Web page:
Despite the fact that it has been a lackluster spring for home sales, overall, home builder confidence in the market for newly built, single-family homes rose four points on the National Association of Home Builders (NAHB)/Wells Fargo Housing Market Index (HMI) in June.
As of mid-June, the index had reached a level of 49 – just one point shy of the threshold for what is considered good building conditions.
New home sales fell during January, February and March but rose about 6.4% in April, according to figures released by the U.S. Census Bureau. Overall, demand for new homes has outpaced demand for existing homes so far this year – due mainly to the fact that inventory is constrained. Figures for new home sales for May will be released next week.
‘After several months of little fluctuation, a four point up-tick in builder sentiment is a welcome sign and shows some renewed confidence in the industry,’ says Kevin Kelly, chairman for the NAHB, in a release. ‘However, builders are facing strong headwinds, including the limited availability of labor.’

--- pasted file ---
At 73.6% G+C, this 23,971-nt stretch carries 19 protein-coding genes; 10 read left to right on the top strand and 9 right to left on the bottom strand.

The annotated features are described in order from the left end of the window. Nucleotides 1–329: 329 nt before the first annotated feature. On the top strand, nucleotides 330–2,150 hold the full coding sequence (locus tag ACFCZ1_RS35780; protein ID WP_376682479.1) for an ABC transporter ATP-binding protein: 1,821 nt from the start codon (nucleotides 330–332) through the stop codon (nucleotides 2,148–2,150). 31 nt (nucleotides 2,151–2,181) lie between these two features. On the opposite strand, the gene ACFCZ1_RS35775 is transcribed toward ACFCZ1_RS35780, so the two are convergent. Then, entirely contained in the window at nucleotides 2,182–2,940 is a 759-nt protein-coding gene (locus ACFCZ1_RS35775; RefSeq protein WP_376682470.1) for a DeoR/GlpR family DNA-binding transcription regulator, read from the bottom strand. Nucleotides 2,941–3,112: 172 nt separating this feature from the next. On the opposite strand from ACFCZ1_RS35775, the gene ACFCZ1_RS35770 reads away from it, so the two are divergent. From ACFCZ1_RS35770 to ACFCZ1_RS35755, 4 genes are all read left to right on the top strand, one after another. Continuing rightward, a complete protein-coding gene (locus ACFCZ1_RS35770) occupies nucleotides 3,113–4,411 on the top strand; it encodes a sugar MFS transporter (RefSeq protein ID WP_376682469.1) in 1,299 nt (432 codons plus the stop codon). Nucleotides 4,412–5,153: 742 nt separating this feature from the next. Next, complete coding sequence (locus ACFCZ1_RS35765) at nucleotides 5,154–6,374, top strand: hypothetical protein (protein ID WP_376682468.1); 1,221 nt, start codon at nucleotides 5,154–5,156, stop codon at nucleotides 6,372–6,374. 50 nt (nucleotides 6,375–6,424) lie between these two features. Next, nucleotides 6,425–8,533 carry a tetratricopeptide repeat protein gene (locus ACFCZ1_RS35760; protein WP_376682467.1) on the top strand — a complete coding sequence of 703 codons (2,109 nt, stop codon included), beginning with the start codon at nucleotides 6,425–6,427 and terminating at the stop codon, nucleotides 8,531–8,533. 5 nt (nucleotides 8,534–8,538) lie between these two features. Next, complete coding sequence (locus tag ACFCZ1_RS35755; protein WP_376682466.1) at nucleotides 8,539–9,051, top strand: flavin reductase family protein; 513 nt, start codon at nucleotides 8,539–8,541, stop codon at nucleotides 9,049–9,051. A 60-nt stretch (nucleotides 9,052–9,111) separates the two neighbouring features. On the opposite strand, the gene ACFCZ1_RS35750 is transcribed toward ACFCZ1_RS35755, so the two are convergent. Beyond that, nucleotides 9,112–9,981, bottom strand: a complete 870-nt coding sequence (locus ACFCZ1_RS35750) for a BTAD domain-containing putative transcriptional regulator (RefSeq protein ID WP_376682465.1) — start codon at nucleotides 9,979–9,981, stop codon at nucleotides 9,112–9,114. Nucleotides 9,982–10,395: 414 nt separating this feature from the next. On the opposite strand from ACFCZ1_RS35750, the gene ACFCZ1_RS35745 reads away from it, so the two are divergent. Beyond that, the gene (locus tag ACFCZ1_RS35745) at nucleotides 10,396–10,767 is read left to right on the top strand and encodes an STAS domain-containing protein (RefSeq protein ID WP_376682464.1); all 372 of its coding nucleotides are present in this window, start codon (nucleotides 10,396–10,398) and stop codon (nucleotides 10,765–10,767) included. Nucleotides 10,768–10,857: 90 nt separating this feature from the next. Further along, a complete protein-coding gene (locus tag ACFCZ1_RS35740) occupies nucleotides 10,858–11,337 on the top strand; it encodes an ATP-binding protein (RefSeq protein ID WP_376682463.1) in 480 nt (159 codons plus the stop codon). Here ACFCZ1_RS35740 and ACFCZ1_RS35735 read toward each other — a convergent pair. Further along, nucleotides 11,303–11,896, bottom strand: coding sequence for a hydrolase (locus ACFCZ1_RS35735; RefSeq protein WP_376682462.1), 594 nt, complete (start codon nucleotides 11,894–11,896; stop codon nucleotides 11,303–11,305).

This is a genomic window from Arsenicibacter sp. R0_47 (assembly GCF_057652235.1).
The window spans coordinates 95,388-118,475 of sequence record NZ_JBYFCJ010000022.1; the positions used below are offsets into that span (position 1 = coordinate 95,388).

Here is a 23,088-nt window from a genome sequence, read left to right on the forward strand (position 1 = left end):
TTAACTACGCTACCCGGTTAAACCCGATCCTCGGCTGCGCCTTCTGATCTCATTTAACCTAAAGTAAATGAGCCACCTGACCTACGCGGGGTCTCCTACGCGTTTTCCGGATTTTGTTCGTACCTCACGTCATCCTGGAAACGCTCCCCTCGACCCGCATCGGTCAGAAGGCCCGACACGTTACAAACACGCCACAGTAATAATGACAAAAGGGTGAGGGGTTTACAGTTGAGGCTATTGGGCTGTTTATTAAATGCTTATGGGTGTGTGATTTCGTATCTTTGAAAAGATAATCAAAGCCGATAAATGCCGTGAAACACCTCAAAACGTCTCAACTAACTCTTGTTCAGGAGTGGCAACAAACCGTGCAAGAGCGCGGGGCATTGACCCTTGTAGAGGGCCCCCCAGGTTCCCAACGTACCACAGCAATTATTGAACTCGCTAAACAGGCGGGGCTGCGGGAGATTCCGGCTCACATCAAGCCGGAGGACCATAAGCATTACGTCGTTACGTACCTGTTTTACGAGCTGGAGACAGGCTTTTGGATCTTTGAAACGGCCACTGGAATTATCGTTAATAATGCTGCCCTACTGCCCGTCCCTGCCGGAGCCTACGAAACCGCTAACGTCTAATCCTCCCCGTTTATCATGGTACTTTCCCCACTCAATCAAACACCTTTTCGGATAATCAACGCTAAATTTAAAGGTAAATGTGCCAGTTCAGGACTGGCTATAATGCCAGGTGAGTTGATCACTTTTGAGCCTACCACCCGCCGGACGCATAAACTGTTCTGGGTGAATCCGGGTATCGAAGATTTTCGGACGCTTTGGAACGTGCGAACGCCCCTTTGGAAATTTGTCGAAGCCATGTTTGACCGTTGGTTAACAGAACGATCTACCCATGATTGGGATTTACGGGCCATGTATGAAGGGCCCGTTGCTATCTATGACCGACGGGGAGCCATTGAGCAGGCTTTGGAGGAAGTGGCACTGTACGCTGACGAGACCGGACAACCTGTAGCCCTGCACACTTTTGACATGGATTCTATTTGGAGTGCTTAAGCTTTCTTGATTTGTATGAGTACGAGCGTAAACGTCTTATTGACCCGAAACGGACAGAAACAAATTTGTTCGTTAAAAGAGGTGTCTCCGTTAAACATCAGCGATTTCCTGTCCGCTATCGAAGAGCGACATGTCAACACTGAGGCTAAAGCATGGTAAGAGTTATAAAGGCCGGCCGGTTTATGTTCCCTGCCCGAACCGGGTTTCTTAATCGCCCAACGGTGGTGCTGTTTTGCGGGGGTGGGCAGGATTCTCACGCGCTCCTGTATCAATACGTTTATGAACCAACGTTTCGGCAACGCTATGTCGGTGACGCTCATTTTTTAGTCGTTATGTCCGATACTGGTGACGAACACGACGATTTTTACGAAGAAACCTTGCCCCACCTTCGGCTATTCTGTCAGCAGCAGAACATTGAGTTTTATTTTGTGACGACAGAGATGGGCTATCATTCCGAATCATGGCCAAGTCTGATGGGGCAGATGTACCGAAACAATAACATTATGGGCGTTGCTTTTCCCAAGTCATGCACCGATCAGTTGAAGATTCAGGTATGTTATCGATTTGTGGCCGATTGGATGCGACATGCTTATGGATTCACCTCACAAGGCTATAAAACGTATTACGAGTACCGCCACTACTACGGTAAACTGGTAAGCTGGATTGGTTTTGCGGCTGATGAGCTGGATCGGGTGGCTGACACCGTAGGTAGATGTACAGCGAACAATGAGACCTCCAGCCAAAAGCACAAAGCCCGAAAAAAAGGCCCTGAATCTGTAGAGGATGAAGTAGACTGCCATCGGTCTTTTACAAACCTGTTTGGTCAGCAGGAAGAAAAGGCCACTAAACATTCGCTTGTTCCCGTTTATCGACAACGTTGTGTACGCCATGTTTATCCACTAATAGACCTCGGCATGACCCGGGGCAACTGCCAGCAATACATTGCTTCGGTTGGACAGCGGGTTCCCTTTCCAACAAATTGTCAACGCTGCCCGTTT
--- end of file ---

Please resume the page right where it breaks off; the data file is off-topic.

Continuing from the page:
‘Consumers are still hesitant, and are waiting for clear signals of full-fledged economic recovery before making a home purchase,’ adds David Crowe, chief economist for the NAHB. ‘Builders are reacting accordingly, and are moving cautiously in adding inventory.’
All three index components posted gains in June. Most notably, the component gauging current sales conditions increased six points to 54. The component gauging sales expectations in the next six months rose three points to 59 and the component measuring buyer traffic increased by three points to 36.
Looking at the three-month moving averages for regional HMI scores, the South and Northeast each edged up one point to 49 and 34, respectively, while the West held steady at 47. The Midwest fell a single point to 46.